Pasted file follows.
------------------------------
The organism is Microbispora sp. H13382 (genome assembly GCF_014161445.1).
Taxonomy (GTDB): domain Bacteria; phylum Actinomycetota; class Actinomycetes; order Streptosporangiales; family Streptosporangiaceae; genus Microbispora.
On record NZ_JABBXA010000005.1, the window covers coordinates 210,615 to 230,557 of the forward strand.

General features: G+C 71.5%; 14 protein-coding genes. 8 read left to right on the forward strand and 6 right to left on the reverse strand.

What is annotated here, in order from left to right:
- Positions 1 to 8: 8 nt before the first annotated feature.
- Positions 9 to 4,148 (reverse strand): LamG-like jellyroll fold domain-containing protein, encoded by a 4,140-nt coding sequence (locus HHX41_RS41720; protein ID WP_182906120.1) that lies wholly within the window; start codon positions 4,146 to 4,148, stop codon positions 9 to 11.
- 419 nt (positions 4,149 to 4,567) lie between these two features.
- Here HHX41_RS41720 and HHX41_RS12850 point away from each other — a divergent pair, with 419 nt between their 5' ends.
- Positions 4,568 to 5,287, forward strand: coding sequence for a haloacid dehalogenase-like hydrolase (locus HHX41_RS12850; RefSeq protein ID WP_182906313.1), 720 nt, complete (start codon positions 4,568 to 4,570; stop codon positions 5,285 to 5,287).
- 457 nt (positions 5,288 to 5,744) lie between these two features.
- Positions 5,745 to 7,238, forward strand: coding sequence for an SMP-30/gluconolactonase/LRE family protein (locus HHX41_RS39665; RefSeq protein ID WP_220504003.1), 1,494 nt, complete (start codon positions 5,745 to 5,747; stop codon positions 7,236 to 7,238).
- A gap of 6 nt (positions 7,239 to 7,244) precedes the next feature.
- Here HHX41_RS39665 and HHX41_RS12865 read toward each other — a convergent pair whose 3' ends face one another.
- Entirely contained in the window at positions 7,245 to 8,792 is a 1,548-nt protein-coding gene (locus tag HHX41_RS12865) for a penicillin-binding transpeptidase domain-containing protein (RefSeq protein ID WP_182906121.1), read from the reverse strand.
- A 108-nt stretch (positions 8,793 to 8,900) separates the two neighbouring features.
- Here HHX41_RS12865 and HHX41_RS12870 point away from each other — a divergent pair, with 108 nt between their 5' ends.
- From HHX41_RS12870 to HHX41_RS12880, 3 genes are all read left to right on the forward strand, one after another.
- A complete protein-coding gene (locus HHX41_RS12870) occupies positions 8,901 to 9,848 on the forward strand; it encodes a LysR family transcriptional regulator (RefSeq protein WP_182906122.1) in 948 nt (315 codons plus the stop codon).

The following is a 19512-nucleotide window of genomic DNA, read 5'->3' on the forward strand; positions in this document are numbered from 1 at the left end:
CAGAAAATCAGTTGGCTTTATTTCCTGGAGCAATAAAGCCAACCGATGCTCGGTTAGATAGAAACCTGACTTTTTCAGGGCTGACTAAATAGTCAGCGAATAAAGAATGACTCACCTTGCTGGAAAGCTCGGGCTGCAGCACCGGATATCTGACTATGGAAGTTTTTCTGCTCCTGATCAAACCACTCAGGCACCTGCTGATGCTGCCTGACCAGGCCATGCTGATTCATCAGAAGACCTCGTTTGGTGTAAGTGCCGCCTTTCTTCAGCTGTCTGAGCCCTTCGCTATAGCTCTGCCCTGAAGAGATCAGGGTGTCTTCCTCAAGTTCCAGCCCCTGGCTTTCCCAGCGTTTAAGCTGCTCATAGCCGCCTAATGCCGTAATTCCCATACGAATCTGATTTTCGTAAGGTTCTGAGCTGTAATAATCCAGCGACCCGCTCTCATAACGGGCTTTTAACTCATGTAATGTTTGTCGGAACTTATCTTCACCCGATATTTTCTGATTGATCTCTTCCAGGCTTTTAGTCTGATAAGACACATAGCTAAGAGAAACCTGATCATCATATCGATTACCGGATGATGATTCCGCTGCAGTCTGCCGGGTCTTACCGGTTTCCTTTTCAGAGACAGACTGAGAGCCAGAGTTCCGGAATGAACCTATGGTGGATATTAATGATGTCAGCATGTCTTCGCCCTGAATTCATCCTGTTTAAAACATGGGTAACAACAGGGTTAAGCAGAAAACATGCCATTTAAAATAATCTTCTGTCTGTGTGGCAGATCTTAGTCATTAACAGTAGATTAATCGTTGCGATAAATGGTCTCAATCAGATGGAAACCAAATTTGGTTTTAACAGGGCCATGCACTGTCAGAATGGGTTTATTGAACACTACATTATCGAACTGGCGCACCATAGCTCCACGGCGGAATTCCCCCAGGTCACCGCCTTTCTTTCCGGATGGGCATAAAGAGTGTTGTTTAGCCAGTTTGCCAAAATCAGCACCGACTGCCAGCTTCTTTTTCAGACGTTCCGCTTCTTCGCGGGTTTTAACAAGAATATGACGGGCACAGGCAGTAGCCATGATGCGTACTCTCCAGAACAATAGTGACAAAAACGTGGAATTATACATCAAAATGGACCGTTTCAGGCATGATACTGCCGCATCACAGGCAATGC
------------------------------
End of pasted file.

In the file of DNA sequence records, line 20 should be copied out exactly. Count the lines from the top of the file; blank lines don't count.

The following is a 19512-nucleotide window of genomic DNA, read 5'->3' on the forward strand; positions in this document are numbered from 1 at the left end: